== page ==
Thursday, October 18, 2012

PATHUM WAN: 02 - Chasing Baby Godzillas at Lumphini Park


So you are walking carelessly down the grassy path with your aviators on like you were some Thai celebrity indifferent to your surroundings when you suddenly look down for a bit and notice that you almost accidentally stepped on one of these, uhm, baby Godzilla thingies. They might as well call it the Lumphini Zoo. The biodoversity in the place is just amazing, abounding with different creatures such as crows, turtles, those monitor lizards already mentioned, and old people.


I like parks in general because walking has always been my thing, but Lumphini Park just sets the bar higher as it presents itself as a hybrid between a park and a zoo. If those reptiles decided to one day leave the comforts of their swamp and just rent an apartment at Sathorn, nobody would even stop them! I mean, there are fences alright but I think those swamps extend to the drainage system? When I saw the first one crossing my path, I was really very amused because it was my first time to see a gecko that large roaming around in the open. You see them in zoos alright but in a park? I thought it was someone’s pet, until I stalked it and it got annoyed and so it just opted for a dip where I could not follow. The bigger surprise was hiding in a tree stump.


Two Koreans were busy taking photos of that tree stump and so curiosity got the better of me, but before that I saw another giant lizard on the tree behind me. When I finally looked down the tree stump, there it was, way bigger but immobile. It was probably just resting there away from the heat. Surreal. So National Geographic! But if you thought that it was the largest of the bunch I saw that day, then you got it wrong, because I found their grandma on the other side of the park, and was she not huge! Or maybe she was a he? Who knows! Lumphini Park, you amaze me. Anyway, after seeing grandma Godzilla, I caught sight of a turtle on the other bank of the mini stream, staring at one of the skinny-dipping geckos. It moved fast for a turtle as it was already wading through the water when I tried to inch closer for a close-up photo.


Lumphini Park is huge and has several facilities such as a pool and a tennis court. And then you have a food court and the various food stalls spread out across the park. Of course we should not forget the monument in front of the park facing BTS’ Sala Daeng station. Both southern edges of this park have an MRT station, which is just enough proof that it is huge. Aside from chasing giant iguanas, the best thing to do here is to rest and take a stroll, which is what parks are really for. Or maybe you could initiate a conversation with the old people frequenting the place, or with the expat jogger breaking a sweat. Your choice, really. Or you could just go people watching!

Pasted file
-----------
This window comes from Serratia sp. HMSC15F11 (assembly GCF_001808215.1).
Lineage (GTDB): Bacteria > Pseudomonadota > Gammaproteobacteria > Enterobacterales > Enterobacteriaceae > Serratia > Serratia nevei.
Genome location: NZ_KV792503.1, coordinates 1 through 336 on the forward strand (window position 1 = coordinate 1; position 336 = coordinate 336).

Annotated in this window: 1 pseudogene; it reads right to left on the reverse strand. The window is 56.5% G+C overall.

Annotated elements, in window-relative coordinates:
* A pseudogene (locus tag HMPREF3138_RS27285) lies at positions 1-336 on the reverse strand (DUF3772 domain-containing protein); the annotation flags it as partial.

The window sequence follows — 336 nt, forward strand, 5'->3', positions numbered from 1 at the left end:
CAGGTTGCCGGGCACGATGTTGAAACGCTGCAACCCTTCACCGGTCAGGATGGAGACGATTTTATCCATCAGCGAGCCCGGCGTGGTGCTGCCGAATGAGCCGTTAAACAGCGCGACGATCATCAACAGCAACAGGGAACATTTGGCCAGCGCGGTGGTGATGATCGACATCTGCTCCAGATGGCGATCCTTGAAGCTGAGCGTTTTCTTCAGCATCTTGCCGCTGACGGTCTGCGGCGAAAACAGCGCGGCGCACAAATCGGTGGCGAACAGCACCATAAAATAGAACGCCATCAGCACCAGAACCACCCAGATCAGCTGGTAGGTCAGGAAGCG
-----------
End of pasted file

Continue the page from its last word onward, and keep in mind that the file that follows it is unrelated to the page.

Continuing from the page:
By the way, the crows. Yes, the crows. They freak me out. You know how they hop around and make those noisy AH-AH-AH sounds? They remind me of those velociraptors from Jurassic Park. Good thing they did not gang up to attack me, or anyone else for that matter. To balance the colors, there is also an abundance of white birds that I no longer bothered to identify. They were not ducks, but also with long necks and legs. If you want swans, there are giant plastic ones that you could ride for a fee on the pond.


Pathum Wan is that area covering Siam Paragon to the north, Chulalongkorn University, and Lumphini Park. I guess you could refer to it as the heart of Bangkok. Siam Square could also be found here, which  I thought would be some sort of freedom park a la KL’s Merdeka, but turned out to be some sort of market with many stalls. Or is it? I no longer went there because it is a shopper’s paradise. I am no shopper. To each his own. I went to take a stroll, instead, at Chulalongkorn’s campus.


Chulalongkorn is one of Thailand’s prestigious universities. Their UP, perhaps? To me, the campus seemed like a toss-up between UP Diliman and Ateneo de Manila, not that big but full of traditional architecture that gives you the feeling of being part of something grand, which I guess most students need to foster an atmosphere conducive for education and inspiration. The place is kind of quiet despite being located in the middle of the city, and with how many malls and bazaars surrounding it. The students must be having a pretty good time. There is some good study and party balance to be found here.


It makes me want to renew that plan of mine a few years ago regarding the one-year intensive Thai program they have at Chula. I think it is already safe to say by now that I am in love with Bangkok, although I do not see anything substantial that that plan could contribute to raise my market value. Quite expensive too. Whatever. I love this city!


Anyway, if chasing wildlife or walking around a vast campus is not your thing, you might want to just shop. In that case, go north. Siam Paragon. Central World.  MBK. Siam Square. Shop until you drop. No, that is not a threat, but a fact. Those malls seem like they stretch all the way to nowhere. Make sure you are well-hydrated when you do decide to go around swiping those plastics!

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